Egypt's removal of Nomani Nomani as the buyer of more than 5 million tonnes of wheat a year on world markets put a spotlight on a role that brought stability to the task of feeding the nation's 80 million people.
Mr Nomani, 58, has worked at the General Authority for Supply Commodities (GASC) since 1979.
The authority helps to provide subsidised bread in a country where a quarter of the population lived below the poverty line in 2011, according to state figures.
He took over as vice chairman of GASC under the government of the former president Hosni Mubarak and said in an interview he would become an adviser to Bassem Oda, the supply minister, on the planning and purchase of commodities.
Mamdouh Abdel Fattah, a colleague at GASC who joined the authority in 1981, will replace him.
"What this person does is critical to the Egyptian political stability," said Hani Sabra, an analyst at Eurasia Group, a political risk and research company, speaking from New York.
"You have tens of millions of Egyptians dependent on subsidised bread.
"The country will collapse politically if there is no access to bread."
The government that came to power after the 2011 uprising against Mr Mubarak is making changes at key ministerial posts as it contends with a growing budget deficit and negotiations to secure IMF financing.
The US$2.5 billion (Dh9.18 bn) a year programme provides 80 billion round loaves at less than one US cent a piece, a daily average of about three per person, the department of agriculture in Washington estimates.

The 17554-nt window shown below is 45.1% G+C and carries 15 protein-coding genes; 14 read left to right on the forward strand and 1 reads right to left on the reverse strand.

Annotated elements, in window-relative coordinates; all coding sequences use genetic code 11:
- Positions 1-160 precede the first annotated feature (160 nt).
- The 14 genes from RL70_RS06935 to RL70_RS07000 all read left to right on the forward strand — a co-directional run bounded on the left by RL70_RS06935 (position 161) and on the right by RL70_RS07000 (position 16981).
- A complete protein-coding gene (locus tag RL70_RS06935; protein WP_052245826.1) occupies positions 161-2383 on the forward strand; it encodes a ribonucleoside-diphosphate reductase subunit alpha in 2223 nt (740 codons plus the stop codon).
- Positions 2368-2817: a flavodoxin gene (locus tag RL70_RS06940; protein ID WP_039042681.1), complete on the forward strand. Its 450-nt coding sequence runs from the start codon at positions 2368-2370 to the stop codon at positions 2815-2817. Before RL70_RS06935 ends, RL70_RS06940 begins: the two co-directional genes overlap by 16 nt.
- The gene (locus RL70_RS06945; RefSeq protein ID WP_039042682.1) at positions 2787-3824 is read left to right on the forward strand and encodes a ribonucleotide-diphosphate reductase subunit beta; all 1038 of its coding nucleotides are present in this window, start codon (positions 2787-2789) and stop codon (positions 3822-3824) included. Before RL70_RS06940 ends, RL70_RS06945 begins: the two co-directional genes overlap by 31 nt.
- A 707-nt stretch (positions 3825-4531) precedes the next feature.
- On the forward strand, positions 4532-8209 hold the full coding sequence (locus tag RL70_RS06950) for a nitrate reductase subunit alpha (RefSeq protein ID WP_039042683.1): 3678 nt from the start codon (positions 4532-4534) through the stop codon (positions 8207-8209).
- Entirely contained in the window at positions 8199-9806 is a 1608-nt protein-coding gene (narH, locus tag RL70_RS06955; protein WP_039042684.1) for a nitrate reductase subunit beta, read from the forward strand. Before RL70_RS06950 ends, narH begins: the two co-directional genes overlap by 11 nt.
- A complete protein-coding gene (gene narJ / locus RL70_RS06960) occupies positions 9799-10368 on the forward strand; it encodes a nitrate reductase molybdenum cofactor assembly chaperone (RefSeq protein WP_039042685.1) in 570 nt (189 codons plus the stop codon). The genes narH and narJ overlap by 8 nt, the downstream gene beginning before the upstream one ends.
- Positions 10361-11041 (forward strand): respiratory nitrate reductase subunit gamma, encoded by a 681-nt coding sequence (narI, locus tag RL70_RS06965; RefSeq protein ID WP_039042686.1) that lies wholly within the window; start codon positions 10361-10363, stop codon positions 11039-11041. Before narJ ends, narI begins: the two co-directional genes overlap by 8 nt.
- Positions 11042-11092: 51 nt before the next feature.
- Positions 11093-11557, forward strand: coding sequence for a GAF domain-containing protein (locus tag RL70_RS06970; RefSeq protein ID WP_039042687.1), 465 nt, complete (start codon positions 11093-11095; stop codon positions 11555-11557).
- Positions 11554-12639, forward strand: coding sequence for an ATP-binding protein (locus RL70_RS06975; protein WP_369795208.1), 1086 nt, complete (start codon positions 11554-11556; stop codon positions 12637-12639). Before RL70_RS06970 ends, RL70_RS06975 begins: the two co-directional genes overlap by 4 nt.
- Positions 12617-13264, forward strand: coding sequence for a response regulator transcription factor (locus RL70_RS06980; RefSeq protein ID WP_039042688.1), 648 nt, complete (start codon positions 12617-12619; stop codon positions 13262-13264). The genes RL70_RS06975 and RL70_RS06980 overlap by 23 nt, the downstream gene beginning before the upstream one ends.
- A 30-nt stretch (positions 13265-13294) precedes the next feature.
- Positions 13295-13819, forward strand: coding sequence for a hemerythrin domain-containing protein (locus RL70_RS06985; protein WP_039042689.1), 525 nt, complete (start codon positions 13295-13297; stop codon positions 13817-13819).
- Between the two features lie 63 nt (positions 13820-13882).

Mr Nomani's decisions on buying grain moved futures markets from Paris to Chicago, said Arkady Zlochevsky, the president of Russia's Grain Union in Moscow.
When he bought 400,000 tonnes of wheat from the United States, France and Romania on December 1, GASC's first purchase from the US in the season that started on July 1, Chicago futures rose as much as 1.6 per cent and Paris-traded wheat jumped 1.8 per cent on December 3.
"Regardless of who's in power, Egypt relies on its subsidised bread programme," Mr Zlochevsky said.
"Any government that dares to give up this system will be swept away by the anger of the Egyptian people. And that's why every government will continue to fund wheat tenders no matter the cost."
Mr Nomani picked the combination of factors that would benefit Egypt most and played time and origin spreads as well as competition between suppliers, Mr Zlochevsky said.
His one-time purchases could be big enough to feed Ghana for an entire year.
"The government saw it fit in the present time to allow me to become the adviser to the minister and allow someone else to take my position," Mr Nomani said at his new ministry office.
"I will be keeping an eye on the international commodity markets in my new job, but not as frequently as I did in my former post."
Egypt's wheat consumption has surged 39 per cent in the past 10 years, outpacing a 32 per cent increase in output and making the country rely on imports for half of its use, the USDA data shows.
* Bloomberg News